Diamonds as an Investment
Some people believe that diamonds are a good investment. In our experience, this is because jewellery salesmen have repeatedly said so, usually when they are trying to close a sale. This type of opinion should be treated with caution.
Most commodities and consumer goods increase in price roughly in line with inflation, and diamonds are no exception to this.
Most commodities need a degree of homogeneity for an efficient market to operate. Diamonds are almost infinitely variable, by weight, colour, clarity, shape, proportion, and a few other factors. Because they are not homogeneous, diamonds are unlikely to ever become an effective investment commodity.
- Terminal Market
Most commodities have terminal markets, and some form of broker exchange, clearing house, and central storage facilities. This does not exist for diamonds, and is unlikely to in the future.
- Efficient Market
By "efficient market", we mean that the items can be bought and sold at low buy-sell spreads in almost any quantity. This does not apply to diamonds.
- Sales Tax
For efficient investment, the goods must not be subject to sales taxes such as Value Added Tax (VAT). Diamonds are subject to VAT in the UK, EU, and sales tax in most developed countries, therefore reducing their effectiveness as an investment medium.
We have mentioned "commodity" several times. One definition of commodity is: "An article of trade or commerce, especially an agricultural or mining product that can be processed and resold." Although diamonds qualify as a commodity under this definition, their lack of homogenousness detracts from their inclusion as an investment commodity.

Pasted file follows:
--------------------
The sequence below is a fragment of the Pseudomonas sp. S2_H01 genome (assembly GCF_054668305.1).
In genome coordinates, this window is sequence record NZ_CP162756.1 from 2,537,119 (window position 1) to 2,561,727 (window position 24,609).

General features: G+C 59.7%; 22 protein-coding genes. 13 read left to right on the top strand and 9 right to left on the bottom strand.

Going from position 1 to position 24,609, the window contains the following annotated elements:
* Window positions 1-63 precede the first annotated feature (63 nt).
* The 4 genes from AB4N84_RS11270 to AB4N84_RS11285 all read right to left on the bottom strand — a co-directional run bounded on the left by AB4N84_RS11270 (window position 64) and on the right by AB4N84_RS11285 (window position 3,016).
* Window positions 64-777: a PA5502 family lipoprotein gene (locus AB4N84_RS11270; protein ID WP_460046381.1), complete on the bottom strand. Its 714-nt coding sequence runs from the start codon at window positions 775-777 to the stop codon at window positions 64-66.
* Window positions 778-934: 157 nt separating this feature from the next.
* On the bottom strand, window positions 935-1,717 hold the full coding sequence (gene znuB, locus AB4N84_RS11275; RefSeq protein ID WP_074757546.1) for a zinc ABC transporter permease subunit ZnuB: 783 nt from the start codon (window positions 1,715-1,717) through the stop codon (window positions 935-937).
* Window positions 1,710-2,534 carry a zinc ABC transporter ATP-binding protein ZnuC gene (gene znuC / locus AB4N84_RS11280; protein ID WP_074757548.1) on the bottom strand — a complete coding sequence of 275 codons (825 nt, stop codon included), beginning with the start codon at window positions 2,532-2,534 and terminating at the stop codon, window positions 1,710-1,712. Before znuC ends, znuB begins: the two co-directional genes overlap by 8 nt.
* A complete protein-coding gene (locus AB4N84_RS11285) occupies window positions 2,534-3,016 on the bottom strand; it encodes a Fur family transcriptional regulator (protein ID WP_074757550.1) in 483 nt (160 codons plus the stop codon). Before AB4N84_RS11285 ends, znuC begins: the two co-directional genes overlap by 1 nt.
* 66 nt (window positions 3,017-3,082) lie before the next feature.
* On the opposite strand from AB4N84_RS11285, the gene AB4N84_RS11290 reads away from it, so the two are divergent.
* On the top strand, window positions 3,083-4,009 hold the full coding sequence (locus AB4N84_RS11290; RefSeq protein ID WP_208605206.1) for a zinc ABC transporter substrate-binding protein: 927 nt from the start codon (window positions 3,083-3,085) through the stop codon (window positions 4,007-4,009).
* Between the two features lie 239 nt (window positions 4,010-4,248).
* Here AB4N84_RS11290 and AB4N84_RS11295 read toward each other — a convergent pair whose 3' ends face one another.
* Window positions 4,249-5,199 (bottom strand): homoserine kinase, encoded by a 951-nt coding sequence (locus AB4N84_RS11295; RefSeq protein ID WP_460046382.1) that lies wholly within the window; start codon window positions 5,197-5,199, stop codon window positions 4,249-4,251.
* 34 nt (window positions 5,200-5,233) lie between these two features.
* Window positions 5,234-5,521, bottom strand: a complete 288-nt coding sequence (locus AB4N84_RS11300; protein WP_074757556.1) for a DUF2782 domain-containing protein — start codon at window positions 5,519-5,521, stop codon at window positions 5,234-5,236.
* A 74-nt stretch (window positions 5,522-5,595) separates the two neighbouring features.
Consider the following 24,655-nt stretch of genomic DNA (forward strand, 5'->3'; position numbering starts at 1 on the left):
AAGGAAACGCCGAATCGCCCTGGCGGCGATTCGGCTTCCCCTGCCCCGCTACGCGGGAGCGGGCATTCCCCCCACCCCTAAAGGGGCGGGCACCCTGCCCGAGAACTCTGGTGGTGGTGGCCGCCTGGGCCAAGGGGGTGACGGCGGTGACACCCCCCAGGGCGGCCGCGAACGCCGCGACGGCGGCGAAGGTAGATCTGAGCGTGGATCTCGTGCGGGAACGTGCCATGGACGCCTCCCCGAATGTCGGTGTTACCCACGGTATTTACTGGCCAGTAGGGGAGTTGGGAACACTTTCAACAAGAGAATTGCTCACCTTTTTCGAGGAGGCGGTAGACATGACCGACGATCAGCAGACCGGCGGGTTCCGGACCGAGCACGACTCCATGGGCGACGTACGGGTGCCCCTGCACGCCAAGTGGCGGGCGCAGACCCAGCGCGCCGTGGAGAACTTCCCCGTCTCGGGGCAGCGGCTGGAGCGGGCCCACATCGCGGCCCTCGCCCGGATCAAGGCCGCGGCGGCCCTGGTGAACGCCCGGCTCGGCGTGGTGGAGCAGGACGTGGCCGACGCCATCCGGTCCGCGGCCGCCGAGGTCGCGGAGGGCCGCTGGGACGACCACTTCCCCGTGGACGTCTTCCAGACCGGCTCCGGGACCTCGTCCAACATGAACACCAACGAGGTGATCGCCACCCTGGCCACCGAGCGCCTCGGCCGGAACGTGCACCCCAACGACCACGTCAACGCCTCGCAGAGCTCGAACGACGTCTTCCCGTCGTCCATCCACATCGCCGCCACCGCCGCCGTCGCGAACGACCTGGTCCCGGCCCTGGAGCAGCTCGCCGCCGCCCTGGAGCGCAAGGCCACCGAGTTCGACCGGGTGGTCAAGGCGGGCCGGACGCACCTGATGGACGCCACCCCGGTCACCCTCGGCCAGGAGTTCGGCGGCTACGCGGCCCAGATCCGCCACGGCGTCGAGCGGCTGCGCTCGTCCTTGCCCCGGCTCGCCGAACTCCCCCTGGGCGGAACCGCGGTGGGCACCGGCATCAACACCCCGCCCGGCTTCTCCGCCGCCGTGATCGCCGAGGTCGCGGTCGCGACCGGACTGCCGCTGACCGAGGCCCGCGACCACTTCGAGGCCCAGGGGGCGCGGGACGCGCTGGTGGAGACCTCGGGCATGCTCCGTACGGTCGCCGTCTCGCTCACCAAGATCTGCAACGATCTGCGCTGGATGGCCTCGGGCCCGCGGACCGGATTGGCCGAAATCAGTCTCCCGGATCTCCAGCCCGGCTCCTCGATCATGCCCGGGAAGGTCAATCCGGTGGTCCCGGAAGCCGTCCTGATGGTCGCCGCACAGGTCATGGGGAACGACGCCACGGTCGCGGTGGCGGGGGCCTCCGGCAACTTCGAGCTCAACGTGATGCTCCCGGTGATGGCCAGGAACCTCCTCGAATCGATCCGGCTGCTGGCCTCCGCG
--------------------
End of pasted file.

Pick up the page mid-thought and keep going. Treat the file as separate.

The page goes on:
- High Markups
Most diamonds are sold through retail shops at very high profit margins. This is partly because retail competition currently favours prime site operators paying high rents. Another reason for high markups is the slow stockturn of jewellery, and the high interest cost, and security costs, of carrying large stocks.
- Individuals Demand Individual Jewellery
Consumers paying high prices for jewellery expect a degree of exclusivity or differentness when buying jewellery. This militates against real discount jewellery operators.
- De Beers Official Policy Discourages Investment
A phoney investment company calling itself De Beers Diamond Investments, Ltd was set up in 1977, selling investment diamonds by telephone. This company had no connection with the real De Beers. It was followed by about 200 more diamond investment sales companies. De Beers itself experimented with a foray into the market in 1978, but soon changed its mind, and later actively discouraged diamond investment parcels.
Diamond grading laboratories issuing certificates for diamonds go some way to making diamonds into a tradeable commodity, but it still fails to obviate the infinite variety factor. Buying certified diamonds via the internet is probably of more benefit to canny consumers.
Fashion influences demand, so can cause temporary price increases, which create investment opportunities.
- Top Quality
There will always be more upside potential for top quality in any markets, but this can also add to the downside risk too.
- Possible Investment
There will always be some investment potential for diamonds, but any diamond investor would need to bear the low liquidity of diamonds in mind. In fact, low liquidity could provide patient investors with opportunities. For example, if jewellers are offered large, high quality, high value, diamonds. they may be delighted to find an investor to offload to. It may then be mutually advantageous for the jeweller to try to market the stone for the investor.
One of the other main parts of our business, apart from gold coins, is jewellery, particularly diamond rings. We also sell loose certificated diamonds. You may wish to visit our other website www.24carat.co.uk.
High Quality Certified Diamond